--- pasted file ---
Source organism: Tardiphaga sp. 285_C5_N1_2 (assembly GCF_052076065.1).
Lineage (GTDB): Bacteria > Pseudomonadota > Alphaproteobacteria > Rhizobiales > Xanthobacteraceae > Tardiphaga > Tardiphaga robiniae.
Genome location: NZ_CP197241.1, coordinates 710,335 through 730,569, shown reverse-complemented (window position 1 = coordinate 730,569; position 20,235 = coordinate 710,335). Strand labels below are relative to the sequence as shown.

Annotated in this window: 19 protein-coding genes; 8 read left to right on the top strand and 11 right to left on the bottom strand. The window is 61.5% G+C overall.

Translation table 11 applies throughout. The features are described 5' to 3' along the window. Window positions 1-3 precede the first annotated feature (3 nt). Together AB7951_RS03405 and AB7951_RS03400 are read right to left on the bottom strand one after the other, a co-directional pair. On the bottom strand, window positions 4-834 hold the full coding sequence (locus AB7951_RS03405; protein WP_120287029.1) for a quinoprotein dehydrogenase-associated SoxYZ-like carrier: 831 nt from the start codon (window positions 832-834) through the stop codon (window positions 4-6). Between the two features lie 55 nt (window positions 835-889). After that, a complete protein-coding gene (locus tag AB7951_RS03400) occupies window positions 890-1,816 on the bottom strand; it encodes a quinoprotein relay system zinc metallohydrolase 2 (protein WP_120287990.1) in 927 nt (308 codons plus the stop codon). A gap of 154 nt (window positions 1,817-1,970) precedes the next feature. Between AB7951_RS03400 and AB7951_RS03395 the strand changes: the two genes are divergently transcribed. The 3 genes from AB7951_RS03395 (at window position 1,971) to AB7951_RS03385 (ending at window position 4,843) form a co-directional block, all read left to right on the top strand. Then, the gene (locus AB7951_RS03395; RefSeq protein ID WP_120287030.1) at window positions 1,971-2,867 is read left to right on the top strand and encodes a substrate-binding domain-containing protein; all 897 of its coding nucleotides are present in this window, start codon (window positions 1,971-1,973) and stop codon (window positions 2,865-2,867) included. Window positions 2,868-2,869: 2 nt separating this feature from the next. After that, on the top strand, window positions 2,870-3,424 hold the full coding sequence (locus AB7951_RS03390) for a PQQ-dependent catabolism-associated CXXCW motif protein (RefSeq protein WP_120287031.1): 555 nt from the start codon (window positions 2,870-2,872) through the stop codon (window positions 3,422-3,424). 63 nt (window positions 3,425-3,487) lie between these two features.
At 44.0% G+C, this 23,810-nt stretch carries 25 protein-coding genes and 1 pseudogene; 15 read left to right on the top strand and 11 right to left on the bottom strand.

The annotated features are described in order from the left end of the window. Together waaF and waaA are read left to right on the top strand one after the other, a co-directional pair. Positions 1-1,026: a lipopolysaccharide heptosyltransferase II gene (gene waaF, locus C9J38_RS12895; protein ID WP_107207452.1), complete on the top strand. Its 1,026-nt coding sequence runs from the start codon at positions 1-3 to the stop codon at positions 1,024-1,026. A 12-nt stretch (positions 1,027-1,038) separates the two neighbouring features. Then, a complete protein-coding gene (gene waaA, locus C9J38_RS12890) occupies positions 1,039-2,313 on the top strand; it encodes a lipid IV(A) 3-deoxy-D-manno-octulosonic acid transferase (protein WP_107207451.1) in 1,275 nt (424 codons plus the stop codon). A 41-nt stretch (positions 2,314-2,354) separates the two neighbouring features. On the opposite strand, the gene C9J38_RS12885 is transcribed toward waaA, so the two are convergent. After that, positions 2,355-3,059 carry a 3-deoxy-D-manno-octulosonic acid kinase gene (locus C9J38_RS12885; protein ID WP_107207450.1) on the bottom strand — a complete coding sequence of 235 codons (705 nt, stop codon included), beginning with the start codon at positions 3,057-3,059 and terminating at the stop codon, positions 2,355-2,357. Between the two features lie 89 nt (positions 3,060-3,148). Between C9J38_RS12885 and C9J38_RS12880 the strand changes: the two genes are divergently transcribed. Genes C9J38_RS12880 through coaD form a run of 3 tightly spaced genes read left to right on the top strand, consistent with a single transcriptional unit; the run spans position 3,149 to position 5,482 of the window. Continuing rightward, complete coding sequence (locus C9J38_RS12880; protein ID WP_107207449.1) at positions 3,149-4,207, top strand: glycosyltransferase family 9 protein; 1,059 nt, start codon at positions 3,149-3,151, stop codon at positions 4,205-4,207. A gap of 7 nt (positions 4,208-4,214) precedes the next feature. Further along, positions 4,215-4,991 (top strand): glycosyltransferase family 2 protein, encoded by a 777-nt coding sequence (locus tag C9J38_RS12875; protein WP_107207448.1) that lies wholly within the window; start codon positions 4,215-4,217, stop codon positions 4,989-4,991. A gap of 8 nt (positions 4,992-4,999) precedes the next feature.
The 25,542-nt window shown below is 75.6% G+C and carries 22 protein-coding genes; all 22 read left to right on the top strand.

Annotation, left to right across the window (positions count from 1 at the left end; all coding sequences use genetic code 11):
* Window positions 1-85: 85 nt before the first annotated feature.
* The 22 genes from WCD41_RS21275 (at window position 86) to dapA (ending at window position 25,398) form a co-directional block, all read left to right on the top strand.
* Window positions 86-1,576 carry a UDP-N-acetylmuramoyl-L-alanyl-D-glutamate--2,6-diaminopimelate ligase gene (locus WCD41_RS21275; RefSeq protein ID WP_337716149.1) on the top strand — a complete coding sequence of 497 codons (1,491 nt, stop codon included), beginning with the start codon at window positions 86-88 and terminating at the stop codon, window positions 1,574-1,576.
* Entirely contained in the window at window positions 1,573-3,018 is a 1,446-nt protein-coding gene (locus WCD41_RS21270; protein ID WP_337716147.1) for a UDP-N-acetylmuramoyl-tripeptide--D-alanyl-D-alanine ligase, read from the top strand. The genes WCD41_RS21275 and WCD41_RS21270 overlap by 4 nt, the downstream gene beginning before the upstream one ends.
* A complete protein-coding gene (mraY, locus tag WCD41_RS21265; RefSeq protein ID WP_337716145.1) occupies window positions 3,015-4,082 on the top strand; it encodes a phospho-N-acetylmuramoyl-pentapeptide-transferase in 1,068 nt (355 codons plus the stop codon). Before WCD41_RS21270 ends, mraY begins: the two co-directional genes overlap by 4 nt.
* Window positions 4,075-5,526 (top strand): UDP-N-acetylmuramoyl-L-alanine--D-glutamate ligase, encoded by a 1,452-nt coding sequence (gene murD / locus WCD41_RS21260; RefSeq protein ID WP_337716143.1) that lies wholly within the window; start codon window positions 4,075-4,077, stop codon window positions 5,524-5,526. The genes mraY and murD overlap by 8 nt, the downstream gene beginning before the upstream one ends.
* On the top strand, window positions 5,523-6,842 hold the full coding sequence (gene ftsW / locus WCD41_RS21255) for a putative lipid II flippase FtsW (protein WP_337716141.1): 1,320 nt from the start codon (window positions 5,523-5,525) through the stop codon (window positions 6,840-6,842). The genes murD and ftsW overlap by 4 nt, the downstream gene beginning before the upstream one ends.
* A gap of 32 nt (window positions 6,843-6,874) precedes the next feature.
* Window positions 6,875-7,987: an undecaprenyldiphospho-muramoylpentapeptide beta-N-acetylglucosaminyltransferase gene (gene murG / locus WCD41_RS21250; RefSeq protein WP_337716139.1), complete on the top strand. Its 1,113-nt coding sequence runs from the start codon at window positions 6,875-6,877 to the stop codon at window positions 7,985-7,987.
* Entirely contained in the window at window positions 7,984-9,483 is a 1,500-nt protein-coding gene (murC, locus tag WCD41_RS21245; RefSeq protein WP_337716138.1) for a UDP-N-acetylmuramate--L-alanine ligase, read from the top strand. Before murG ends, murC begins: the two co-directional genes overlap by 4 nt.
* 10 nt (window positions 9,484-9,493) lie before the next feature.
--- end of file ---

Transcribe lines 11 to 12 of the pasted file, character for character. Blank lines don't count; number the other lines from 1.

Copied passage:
* The 22 genes from WCD41_RS21275 (at window position 86) to dapA (ending at window position 25,398) form a co-directional block, all read left to right on the top strand.
* Window positions 86-1,576 carry a UDP-N-acetylmuramoyl-L-alanyl-D-glutamate--2,6-diaminopimelate ligase gene (locus WCD41_RS21275; RefSeq protein ID WP_337716149.1) on the top strand — a complete coding sequence of 497 codons (1,491 nt, stop codon included), beginning with the start codon at window positions 86-88 and terminating at the stop codon, window positions 1,574-1,576.